A few years ago, Donald Redelmeier, an epidemiologist at the University of Toronto, led a study of Academy Award-winning actors. His hypothesis was that having an Oscar gave people more control over their stressful careers. Instead of being forced to accept bad roles or work on mediocre movies just for the money, these stars could pick and choose their parts. This creative control, in turn, would lead to improved health outcomes. Redelmeier compared the award winners to two groups: (1) actors who had appeared in the same film as a nominated actor and didn’t get a nomination and (2) actors who had been nominated for an Academy Award but never won. The results were clear: People with Oscars lived, on average, four years longer than their less-successful peers, which represented a 28 percent reduction in death rate. As Redelmeier notes, this longevity boost is roughly equal to the effect that would come from “curing all cancers in all people for all time.”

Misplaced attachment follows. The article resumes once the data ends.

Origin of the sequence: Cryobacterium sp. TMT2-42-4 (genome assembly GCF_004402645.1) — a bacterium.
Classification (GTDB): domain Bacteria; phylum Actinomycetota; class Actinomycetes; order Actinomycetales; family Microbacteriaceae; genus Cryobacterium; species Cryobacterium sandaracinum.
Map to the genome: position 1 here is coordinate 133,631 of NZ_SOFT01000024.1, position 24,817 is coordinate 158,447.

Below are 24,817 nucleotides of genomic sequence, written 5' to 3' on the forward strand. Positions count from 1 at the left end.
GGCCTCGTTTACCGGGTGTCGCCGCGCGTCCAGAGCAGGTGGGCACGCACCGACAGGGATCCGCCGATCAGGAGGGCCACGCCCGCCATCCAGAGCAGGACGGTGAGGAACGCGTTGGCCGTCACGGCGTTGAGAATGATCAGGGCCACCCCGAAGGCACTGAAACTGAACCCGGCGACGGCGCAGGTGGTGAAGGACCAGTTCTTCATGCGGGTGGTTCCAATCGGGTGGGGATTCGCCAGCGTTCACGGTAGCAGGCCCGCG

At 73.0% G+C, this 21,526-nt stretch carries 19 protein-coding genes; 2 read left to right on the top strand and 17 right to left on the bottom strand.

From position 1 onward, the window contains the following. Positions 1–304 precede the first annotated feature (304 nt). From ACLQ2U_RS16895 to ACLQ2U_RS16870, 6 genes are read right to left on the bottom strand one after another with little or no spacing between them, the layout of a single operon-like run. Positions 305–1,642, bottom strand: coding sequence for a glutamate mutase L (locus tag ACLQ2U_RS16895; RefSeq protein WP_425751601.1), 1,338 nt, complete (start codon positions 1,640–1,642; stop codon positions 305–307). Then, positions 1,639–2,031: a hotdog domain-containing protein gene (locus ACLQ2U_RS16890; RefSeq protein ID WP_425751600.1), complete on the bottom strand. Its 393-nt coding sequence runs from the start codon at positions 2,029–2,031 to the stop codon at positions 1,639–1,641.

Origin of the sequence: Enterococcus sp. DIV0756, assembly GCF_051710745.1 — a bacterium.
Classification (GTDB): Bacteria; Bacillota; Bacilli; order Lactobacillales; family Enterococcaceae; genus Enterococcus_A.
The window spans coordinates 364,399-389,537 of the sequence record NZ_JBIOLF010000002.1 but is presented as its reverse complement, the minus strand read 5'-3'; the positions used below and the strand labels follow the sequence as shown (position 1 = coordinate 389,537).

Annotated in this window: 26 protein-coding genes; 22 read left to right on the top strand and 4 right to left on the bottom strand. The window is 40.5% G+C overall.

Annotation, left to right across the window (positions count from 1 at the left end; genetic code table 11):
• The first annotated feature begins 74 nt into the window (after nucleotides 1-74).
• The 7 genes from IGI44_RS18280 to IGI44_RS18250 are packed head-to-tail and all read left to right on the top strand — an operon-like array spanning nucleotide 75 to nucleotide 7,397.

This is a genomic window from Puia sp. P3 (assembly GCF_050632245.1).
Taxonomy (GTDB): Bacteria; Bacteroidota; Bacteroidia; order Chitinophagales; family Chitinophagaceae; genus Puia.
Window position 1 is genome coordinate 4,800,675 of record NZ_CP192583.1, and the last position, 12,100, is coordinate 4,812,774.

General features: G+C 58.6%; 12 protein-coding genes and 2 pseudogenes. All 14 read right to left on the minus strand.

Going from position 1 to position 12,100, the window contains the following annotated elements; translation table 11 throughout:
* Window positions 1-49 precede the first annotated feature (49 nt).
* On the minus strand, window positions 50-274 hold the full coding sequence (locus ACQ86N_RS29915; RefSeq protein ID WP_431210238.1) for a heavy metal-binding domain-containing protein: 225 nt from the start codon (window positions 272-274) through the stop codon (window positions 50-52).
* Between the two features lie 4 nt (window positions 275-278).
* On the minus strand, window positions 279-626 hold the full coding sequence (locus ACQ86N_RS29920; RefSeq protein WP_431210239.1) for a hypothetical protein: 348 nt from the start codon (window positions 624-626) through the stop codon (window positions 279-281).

I’ve posted about Sapolsky’s work before here, here, and most interestingly with this post: What’s the historically important connection between chair upholstery and heart disease?
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